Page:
Thursday, 3 January 2013

Movie Review: The Shining (1980)


A cultured horror film, The Shining mixes ghosts, madness and the supernatural into an exquisitely scary experience. Stanley Kubrick creates a unique mood of impending dread, with nerve-jangling visuals, stunning editing, and frightfully smooth Steadicam cinematography.

Struggling writer Jack Torrance (Jack Nicholson) accepts the role of winter caretaker at the imposing Overlook hotel, high in the Colorado mountains. Built on a Native burial ground, the grand hotel closes during the winter due to its isolated location. Jack, his wife Wendy (Shelley Duvall) and young son Danny (Danny Lloyd) will live alone at the hotel from October to May. Before accepting the job, Jack is informed that the isolation can be depressing, and that the caretaker in 1970, a man named Grady, slaughtered his two daughters and wife with an axe before killing himself. As the hotel is closing down, head chef Dick Halloran (Scatman Crothers) has a private chat with Danny: they both possess supernatural, extrasensory powers, termed "the shining" and Dick warns Danny to stay away from Room 237.

As the Torrance family settles down for the winter, Jack gets nowhere with his writing and starts to exhibit irrational, aggressive behaviour towards Wendy. Danny spends the time riding his tricycle along the endless corridors of the hotel, and encounters disturbing visions of the two Grady daughters and enormous quantities of blood gushing through the hotel. Danny is inexplicably attacked, and when Jack investigates Room 237 he has a mind-bending encounter with a naked woman. With telephone communications cut and the hotel engulfed in a massive snow storm, Jack also starts to encounter ghosts, pushing him over the edge, while Danny telepathically reaches out to Dick for help.

Kubrick's adaptation of the Stephen King novel is a multi-layered horror experience. Rather than one distinct theme of madness due to isolation, The Shining expands into ghosts of past atrocities and the power of haunted places gaining control of Jack's mind. Early in the movie Jack is portrayed as susceptible to violence and with a history of excessive drinking, a prime candidate for manipulation by evil forces much stronger than himself. In Kubrick's story it's not the isolation per se that gets to Jack; the isolation is just the gateway through which the evil that lurks in the Overlook gains entry into the psyche of the weak.

Unexpectedly lining up on the side of good is young Danny, his invisible friend "Tony" (the outlet for his gift of  extrasensory perception), and Dick Halloran. Dick's intervention does not unfold as planned; but it proves to be nevertheless timely and crucial, the shining indeed shedding light on the dark spirits at play in the Overlook hotel.

Kubrick leaves plenty of talking points and clues to points unknown strewn across The Shining, including ghosts interacting with physical objects, Mr. Grady's first name, cryptic dialogue (Grady to Jack: I'm sorry to differ with you, sir, but you are the caretaker. You've always been the caretaker. I should know, sir, I've always been here), and the famous photo that ends the movie. Interpretations to connect some or all of the dots are interesting but also unnecessary. The Overlook hotel is not inhabited by normal folks, and the caretaker is mentally unwell. Not everything will need a neat explanation.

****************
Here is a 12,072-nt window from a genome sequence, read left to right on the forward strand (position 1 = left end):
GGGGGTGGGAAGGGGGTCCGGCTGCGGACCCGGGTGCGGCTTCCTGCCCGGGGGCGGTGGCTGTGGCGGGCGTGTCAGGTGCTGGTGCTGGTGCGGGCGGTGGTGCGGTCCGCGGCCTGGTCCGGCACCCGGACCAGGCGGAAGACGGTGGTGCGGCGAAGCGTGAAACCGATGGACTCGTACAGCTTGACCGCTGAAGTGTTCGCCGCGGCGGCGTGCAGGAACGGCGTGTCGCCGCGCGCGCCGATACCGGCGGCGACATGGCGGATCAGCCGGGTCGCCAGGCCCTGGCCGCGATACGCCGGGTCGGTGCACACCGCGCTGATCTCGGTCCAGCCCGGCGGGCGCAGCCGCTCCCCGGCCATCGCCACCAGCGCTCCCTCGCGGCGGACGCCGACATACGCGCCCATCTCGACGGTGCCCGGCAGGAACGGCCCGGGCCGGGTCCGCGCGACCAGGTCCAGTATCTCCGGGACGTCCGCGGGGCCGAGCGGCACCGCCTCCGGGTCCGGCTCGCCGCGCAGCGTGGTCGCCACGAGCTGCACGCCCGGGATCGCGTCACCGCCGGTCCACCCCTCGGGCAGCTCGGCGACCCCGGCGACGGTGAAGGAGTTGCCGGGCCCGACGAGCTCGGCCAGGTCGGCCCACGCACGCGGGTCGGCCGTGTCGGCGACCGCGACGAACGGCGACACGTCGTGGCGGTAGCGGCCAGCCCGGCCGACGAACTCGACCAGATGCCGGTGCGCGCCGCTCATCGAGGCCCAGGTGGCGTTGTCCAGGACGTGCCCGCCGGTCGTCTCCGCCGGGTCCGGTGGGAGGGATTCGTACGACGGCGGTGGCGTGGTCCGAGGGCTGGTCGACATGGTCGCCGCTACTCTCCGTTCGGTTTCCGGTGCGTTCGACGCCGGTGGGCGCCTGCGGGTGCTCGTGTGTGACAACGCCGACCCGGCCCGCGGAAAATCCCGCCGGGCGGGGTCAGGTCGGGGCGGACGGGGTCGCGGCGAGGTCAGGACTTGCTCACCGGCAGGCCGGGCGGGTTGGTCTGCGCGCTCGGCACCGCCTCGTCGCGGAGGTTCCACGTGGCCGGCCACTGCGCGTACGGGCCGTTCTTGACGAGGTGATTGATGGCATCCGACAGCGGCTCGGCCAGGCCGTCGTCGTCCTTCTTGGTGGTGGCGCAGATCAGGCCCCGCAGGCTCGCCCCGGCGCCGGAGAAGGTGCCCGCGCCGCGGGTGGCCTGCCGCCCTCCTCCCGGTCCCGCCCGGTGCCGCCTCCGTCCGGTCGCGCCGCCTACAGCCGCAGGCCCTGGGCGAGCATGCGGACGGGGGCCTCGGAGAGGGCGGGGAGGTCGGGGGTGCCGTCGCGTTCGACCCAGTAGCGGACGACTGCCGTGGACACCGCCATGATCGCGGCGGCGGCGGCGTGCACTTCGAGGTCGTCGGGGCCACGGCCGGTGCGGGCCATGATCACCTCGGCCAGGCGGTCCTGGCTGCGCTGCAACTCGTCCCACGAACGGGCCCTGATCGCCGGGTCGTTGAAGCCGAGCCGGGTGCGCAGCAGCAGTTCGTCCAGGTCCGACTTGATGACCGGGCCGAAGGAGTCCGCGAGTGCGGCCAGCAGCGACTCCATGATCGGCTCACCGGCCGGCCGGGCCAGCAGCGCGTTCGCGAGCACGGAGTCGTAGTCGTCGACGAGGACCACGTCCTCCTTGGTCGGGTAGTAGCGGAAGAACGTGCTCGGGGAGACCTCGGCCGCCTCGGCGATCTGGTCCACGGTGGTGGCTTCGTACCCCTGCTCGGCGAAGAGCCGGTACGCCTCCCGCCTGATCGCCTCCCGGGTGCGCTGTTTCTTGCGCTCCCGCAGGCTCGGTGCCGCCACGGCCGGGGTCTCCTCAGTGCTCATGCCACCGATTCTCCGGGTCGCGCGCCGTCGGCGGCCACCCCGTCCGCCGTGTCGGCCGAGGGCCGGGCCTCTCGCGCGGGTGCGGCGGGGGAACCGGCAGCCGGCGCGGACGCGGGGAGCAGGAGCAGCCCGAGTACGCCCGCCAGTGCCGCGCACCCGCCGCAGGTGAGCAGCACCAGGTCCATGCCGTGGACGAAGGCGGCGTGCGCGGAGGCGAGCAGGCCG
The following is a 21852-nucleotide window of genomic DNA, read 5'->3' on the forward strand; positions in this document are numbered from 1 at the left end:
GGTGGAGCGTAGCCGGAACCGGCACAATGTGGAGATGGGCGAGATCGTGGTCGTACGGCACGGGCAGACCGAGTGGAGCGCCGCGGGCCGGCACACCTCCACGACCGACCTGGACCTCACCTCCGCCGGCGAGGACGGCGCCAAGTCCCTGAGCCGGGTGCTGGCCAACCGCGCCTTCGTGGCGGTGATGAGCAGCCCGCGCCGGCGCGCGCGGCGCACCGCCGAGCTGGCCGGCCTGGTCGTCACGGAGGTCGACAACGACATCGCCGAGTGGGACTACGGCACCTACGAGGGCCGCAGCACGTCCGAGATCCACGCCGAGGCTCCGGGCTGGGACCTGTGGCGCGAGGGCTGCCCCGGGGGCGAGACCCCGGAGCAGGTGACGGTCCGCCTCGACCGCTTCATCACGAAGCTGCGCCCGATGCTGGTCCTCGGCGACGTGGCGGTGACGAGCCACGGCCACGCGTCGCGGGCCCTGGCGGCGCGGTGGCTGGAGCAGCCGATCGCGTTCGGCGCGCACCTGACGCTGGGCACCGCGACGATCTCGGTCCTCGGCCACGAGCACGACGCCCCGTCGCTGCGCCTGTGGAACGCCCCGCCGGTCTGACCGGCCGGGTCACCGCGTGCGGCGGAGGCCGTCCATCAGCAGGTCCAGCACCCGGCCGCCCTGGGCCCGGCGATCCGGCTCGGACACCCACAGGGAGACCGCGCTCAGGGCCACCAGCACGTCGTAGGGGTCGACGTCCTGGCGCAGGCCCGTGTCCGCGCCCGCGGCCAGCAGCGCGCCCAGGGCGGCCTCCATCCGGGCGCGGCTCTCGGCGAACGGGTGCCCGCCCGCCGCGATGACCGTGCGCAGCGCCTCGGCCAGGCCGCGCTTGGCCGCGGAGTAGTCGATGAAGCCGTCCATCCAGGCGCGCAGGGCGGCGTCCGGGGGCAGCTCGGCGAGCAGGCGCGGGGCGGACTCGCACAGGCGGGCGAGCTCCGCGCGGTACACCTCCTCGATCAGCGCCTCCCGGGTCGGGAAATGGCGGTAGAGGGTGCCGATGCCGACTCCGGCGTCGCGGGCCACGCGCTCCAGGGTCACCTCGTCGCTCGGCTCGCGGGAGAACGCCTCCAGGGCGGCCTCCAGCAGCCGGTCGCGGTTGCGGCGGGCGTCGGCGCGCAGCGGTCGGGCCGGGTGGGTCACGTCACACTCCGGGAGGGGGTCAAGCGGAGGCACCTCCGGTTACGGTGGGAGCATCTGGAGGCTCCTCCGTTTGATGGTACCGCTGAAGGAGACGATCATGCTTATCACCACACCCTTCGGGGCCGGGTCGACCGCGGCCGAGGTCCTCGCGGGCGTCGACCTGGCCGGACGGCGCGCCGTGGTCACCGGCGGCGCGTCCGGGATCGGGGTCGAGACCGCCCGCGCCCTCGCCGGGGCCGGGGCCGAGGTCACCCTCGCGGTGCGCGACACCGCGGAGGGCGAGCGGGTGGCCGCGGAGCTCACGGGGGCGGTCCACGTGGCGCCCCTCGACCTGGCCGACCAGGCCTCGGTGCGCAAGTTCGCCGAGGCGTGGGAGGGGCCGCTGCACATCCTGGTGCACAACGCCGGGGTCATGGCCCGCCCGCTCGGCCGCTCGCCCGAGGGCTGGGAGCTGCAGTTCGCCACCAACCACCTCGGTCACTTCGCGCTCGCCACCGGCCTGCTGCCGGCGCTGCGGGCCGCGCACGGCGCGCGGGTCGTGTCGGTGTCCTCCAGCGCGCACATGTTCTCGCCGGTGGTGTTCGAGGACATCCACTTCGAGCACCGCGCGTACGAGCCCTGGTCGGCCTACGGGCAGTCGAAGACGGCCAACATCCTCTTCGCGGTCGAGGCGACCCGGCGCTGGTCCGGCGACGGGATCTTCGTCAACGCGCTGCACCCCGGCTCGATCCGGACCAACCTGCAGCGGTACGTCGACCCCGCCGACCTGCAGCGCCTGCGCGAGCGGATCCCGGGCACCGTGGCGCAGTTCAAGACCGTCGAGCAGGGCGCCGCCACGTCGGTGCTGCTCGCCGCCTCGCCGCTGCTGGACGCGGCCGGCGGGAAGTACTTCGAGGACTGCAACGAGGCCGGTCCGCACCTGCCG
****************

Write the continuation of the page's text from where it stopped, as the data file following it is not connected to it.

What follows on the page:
Jack Torrance is perhaps Nicholson's most recognizable role. In some ways this is a pity, since there is nothing nuanced in Jack's rapid descent into madness. The man goes nuts, and he does it fairly quickly. The only question becomes the timing of his turn to blatant violence, and Kubrick keeps the leash fairly tight until the final 30 minutes.

Remarkably for a terrifying movie, there is exactly one on-screen murder, Kubrick preferring to inject horror through inference. The creepy image of the two Grady sisters becomes a short-cut to raw panic, while the slow motion scene of blood flooding through the hotel is majestically horrifying, despite damage only being inflicted on furniture.

The relatively new Steadicam technology is deployed to dazzling effect, Kubrick and Steadicam inventor Garrett Brown collaborating to develop the mechanics and produce impeccable shots. Most memorable are scenes of Danny pedalling furiously through the hotel on his plastic tricycle, tracked by the camera, alternately passing over silent carpet and noisy wooden sections of the floor. Soon the tricycle trips are markers for shocks that lurk around the corners, the Steadicam providing a Danny-eyed view of unwelcome intrusions.

John Alcott's cinematography adds to the menacing vibe, from the dramatic opening shots of the road to the Overlook, emphasizing the challenging terrain and the hotel's isolation, to the lavish interiors celebrating the hotel's history, and finally ending with the dark, brooding snow-covered exterior of the hotel once the harmony within the Torrance family begins to shred.

The Shining is a rare cinematic achievement, thought-provoking, intellectual, and genuinely terrifying.






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